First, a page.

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Does that mean they replaced the chain, but it is still making noise?

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339k miles.

Noise is still there. No change.

She is running better with new plugs and valve adjustment though

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I'll try to upload a video to youtube and post it up here in a bit.

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Ok, if they have been through the top end, and only found a loose chain. I assume both cams were checked. That leaves a few possibilities, oil pump chain (which I hope the checked when the did the cam chain) oil pump. The high pressure fuel pump.

Other than that the sound you are describing is a worn or spun rod bearing. The only way you find out is to remove the oil pan and check the rods for excess movement. Pull the cap on that cylinder (if it is just 1).

The way to test this theory is unplug the coil on 1 cylinder at a time and see if the noise goes away. If it does you know what cylinder it is.

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Then, why isnt it a regularly serviced item, like timing belts?
Vehicles intended for private use are designed for a service life of 300K miles. It has lasted one lifetime of the car, therefore not a service item per se. But you are right, chains are wear items, and they need to be replaced eventually. Motorcycle chains for example need to be replaced quite frequently, along with the sprockets they work.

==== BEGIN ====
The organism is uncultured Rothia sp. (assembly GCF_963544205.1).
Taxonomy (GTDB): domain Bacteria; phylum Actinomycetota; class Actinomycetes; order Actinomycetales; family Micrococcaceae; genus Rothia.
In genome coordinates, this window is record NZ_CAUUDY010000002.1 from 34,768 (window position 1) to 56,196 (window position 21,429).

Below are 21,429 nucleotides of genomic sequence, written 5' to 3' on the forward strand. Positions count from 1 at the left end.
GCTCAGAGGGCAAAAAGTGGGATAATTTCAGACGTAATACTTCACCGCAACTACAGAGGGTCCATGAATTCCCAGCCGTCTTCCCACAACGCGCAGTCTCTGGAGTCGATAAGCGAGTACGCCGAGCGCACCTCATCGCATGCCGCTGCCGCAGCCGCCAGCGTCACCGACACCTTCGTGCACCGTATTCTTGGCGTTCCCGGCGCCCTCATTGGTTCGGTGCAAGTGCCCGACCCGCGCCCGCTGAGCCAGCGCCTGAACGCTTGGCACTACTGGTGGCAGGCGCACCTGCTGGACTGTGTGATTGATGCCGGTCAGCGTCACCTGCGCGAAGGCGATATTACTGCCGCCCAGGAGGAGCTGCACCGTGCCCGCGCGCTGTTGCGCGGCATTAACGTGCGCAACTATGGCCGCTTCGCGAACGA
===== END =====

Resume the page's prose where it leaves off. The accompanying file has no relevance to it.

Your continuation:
This issue deserves its own thread, keep us posted. Tag me in the resolution if you can. I'd like to learn what the problem was. Thank you.
 

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Thoughts/opinions appreciated.

Thanks!

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Run the test I suggested and see if the knock goes away, realizing it will run not as smooth with 3 cylinders, but if the noise disappears on only 1 cylinder you will know which one it is anyway.

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Run the test I suggested and see if the knock goes away, realizing it will run not as smooth with 3 cylinders, but if the noise disappears on only 1 cylinder you will know which one it is anyway.

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I dont have the car with me now. Already dropped it off with a guy I know who has helped me out before.

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I dont want to say it but that honestly sounds like rod knock. But I'm absolutely not a mechanic.
The noise is worst at 2-3k rpms. You can hear it above it, but it's not as prevalent.

Rod knock would sound the same regardless of rpms, wouldn't it?

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Not necessarily, it depends how bad it is. You said the issue started with an over rev, that puts a lot of load on the rod bearings.

Personally, if it is a rod bearing I would pick up a low mileage used engine/transmission combo and replace it as one unit.